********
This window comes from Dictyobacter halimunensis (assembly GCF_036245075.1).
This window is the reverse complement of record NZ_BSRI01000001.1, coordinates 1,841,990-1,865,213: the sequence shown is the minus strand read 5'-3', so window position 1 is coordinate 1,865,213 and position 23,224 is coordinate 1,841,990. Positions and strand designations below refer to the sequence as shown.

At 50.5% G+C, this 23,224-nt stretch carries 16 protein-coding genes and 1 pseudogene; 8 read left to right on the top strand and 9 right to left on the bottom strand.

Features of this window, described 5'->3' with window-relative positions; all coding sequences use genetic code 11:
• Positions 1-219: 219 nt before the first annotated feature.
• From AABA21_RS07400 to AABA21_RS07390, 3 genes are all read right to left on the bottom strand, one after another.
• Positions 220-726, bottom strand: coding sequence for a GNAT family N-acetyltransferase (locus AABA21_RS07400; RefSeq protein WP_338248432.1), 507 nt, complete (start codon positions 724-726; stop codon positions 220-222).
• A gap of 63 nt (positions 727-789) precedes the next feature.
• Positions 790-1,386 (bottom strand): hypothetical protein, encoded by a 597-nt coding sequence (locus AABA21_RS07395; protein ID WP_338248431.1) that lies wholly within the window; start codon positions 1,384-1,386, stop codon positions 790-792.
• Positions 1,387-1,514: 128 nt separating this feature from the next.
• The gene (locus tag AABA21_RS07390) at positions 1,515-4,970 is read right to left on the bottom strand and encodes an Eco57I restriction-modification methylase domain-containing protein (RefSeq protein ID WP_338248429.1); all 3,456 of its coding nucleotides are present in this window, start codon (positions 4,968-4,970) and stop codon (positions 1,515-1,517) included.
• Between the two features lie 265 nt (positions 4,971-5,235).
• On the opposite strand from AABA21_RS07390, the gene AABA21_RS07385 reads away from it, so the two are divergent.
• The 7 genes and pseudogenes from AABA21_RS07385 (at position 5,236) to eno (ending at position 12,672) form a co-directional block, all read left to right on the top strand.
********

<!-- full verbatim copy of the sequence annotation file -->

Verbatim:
This window comes from Dictyobacter halimunensis (assembly GCF_036245075.1).
This window is the reverse complement of record NZ_BSRI01000001.1, coordinates 1,841,990-1,865,213: the sequence shown is the minus strand read 5'-3', so window position 1 is coordinate 1,865,213 and position 23,224 is coordinate 1,841,990. Positions and strand designations below refer to the sequence as shown.

At 50.5% G+C, this 23,224-nt stretch carries 16 protein-coding genes and 1 pseudogene; 8 read left to right on the top strand and 9 right to left on the bottom strand.

Features of this window, described 5'->3' with window-relative positions; all coding sequences use genetic code 11:
• Positions 1-219: 219 nt before the first annotated feature.
• From AABA21_RS07400 to AABA21_RS07390, 3 genes are all read right to left on the bottom strand, one after another.
• Positions 220-726, bottom strand: coding sequence for a GNAT family N-acetyltransferase (locus AABA21_RS07400; RefSeq protein WP_338248432.1), 507 nt, complete (start codon positions 724-726; stop codon positions 220-222).
• A gap of 63 nt (positions 727-789) precedes the next feature.
• Positions 790-1,386 (bottom strand): hypothetical protein, encoded by a 597-nt coding sequence (locus AABA21_RS07395; protein ID WP_338248431.1) that lies wholly within the window; start codon positions 1,384-1,386, stop codon positions 790-792.
• Positions 1,387-1,514: 128 nt separating this feature from the next.
• The gene (locus tag AABA21_RS07390) at positions 1,515-4,970 is read right to left on the bottom strand and encodes an Eco57I restriction-modification methylase domain-containing protein (RefSeq protein ID WP_338248429.1); all 3,456 of its coding nucleotides are present in this window, start codon (positions 4,968-4,970) and stop codon (positions 1,515-1,517) included.
• Between the two features lie 265 nt (positions 4,971-5,235).
• On the opposite strand from AABA21_RS07390, the gene AABA21_RS07385 reads away from it, so the two are divergent.
• The 7 genes and pseudogenes from AABA21_RS07385 (at position 5,236) to eno (ending at position 12,672) form a co-directional block, all read left to right on the top strand.